This first book to make a detailed exploration of the system of riverboat traffic of the Delta region, Steamboats and the Cotton Economy
is also the first balanced study showing how steamboats in the early years of the republic performed essentially the same role that railroads would later perform in revolutionizing the interior of the nation. Today, the mention of steamboats conjures up romantic visions of cotton landings and mythological river traders. Some of the steamboats plying the Mississippi-Yazoo Delta waterways give form to the myth. Others call forth the true work-a-day world of steamers loaded with passengers, freight, and sacks of cotton seed. Such ubiquitous trade boats, cotton, gin boats, sawmills boats, as well as ice and mail boats, not only helped to build the Cotton Kingdom but also added rich texture and color to the history of the Delta. In discovering the role of steamboats in the everyday life of the Mississippi Delta, this book reveals the vital economic function of river transportation in the development of the region. With this as a major theme, Harry P. Owens shows how entrepreneurs developed and maintained this transportation system. He focuses on the biography of one of these businessmen, Sherman H. Parisot, and gives a case study of his steamboat company, the P. Line.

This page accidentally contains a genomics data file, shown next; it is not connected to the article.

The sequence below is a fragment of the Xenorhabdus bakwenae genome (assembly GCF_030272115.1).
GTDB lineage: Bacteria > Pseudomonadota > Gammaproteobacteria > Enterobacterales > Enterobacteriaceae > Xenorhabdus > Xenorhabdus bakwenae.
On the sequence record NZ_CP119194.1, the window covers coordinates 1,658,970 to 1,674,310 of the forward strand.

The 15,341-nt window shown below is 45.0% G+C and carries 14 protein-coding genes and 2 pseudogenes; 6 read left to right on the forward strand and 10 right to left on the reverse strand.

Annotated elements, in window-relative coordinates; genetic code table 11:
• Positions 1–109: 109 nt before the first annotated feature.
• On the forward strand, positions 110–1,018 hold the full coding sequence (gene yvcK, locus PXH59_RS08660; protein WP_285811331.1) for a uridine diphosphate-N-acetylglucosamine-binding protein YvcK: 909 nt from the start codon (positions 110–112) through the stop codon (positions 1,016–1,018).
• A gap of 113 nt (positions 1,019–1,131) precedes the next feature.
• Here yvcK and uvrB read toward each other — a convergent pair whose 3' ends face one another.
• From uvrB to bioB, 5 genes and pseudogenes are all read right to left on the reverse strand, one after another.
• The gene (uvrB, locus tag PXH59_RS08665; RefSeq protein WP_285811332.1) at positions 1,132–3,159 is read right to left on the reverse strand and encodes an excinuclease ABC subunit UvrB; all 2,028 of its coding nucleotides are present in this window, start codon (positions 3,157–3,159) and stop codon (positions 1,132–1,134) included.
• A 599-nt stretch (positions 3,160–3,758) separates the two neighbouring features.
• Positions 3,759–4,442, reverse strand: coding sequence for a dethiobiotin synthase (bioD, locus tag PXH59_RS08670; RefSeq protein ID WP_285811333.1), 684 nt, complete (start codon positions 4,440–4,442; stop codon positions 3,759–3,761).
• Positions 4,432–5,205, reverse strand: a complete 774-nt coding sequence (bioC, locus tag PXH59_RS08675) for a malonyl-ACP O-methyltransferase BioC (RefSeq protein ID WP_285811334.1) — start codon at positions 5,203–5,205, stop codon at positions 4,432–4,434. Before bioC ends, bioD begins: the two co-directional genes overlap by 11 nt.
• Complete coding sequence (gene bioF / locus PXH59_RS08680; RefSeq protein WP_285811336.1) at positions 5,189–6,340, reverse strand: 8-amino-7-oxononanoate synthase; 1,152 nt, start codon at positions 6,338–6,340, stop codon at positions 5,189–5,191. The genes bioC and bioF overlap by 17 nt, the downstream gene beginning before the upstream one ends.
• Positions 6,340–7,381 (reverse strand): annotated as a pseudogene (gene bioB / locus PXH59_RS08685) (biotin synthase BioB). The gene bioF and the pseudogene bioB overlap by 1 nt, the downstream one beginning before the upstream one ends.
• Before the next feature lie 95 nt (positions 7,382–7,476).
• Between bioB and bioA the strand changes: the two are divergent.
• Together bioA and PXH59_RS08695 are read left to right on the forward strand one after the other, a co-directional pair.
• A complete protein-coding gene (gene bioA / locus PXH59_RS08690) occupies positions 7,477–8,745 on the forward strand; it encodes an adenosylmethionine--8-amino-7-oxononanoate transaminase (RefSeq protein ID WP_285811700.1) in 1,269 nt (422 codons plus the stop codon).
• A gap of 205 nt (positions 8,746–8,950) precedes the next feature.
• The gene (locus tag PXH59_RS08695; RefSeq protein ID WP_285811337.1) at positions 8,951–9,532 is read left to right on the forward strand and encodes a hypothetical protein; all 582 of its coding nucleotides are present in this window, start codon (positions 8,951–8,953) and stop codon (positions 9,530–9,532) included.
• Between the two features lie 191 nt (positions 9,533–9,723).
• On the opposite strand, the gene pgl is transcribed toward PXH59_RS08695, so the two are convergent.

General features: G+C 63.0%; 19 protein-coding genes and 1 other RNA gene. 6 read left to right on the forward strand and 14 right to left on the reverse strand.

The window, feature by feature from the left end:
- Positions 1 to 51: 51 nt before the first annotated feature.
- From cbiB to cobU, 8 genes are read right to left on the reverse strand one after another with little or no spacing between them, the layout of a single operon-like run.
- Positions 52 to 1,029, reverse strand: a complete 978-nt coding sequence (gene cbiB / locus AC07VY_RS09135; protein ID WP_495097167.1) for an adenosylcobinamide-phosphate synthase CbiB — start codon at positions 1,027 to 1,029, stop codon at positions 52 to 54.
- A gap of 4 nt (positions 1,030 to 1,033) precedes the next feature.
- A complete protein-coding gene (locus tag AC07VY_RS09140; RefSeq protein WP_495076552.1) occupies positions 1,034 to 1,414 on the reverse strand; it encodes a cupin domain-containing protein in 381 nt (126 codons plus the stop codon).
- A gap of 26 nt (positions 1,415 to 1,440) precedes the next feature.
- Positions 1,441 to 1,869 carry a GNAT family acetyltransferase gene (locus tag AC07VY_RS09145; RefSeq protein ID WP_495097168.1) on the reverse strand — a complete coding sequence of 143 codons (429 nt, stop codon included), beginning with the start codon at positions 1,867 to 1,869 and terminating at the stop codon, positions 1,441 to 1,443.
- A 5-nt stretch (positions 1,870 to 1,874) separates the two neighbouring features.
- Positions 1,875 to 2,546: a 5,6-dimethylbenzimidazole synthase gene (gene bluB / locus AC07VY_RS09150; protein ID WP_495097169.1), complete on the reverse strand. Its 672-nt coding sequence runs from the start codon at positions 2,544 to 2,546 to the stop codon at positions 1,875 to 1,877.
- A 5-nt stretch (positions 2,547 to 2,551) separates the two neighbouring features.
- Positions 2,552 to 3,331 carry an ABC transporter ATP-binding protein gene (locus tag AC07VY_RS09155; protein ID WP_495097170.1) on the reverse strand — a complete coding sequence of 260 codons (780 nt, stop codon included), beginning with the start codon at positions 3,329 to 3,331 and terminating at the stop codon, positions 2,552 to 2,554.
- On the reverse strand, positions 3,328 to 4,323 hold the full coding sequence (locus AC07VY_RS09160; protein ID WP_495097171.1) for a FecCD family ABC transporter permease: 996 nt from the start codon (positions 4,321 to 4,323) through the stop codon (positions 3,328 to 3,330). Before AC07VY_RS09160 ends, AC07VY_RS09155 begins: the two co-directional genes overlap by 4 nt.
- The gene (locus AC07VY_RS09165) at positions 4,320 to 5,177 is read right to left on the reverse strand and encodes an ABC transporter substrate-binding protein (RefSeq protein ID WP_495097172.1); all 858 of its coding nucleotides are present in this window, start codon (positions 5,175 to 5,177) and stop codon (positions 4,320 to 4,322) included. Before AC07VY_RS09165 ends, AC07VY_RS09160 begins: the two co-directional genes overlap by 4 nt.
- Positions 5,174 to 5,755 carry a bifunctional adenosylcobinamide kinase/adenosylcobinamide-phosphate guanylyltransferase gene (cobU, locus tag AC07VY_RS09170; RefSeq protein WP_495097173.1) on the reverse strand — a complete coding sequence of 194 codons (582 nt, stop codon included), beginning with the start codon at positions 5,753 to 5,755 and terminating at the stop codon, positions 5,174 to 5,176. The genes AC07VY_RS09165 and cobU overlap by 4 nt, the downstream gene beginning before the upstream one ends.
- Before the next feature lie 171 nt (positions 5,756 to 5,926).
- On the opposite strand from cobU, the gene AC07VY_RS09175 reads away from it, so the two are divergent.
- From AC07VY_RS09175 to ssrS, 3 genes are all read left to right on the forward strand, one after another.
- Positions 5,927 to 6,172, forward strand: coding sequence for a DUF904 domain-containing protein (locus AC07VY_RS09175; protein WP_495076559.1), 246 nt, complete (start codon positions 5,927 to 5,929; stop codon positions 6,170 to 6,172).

This history of the steamboat era in the region covers a century, from the 1820s when itinerate steamers of the Mississippi River mosquito fleet rushed into the Delta for cargoes and passengers, until 1920 when Mississippi River towboats and their barges entered the Delta waterways. Between these decades, young men who came of age along the Yazoo River gained control of their waterways in the late antebellum period and tried to hold them for the Confederacy during the war years. Re-establishing their control in the postbellum Cotton Kingdom, Captain Parisot and his associates fought a futile battle against the business giants of New Orleans. During the final days of the era, when they were confined to the Delta waterways, Yazoo steamboatmen faced the new challenge of the railroads. By 1900, the locomotive supplanted the steamboat for most interregional shipping, but steamers continued to transport large quantities of freight and thousands of passengers each year. After more than a century, steamboats, which had played such a vital role in the building of the Mississippi-Yazoo Delta, yielded to the internal combustion engine and the era ended.
250 pp., 17 b&w photographs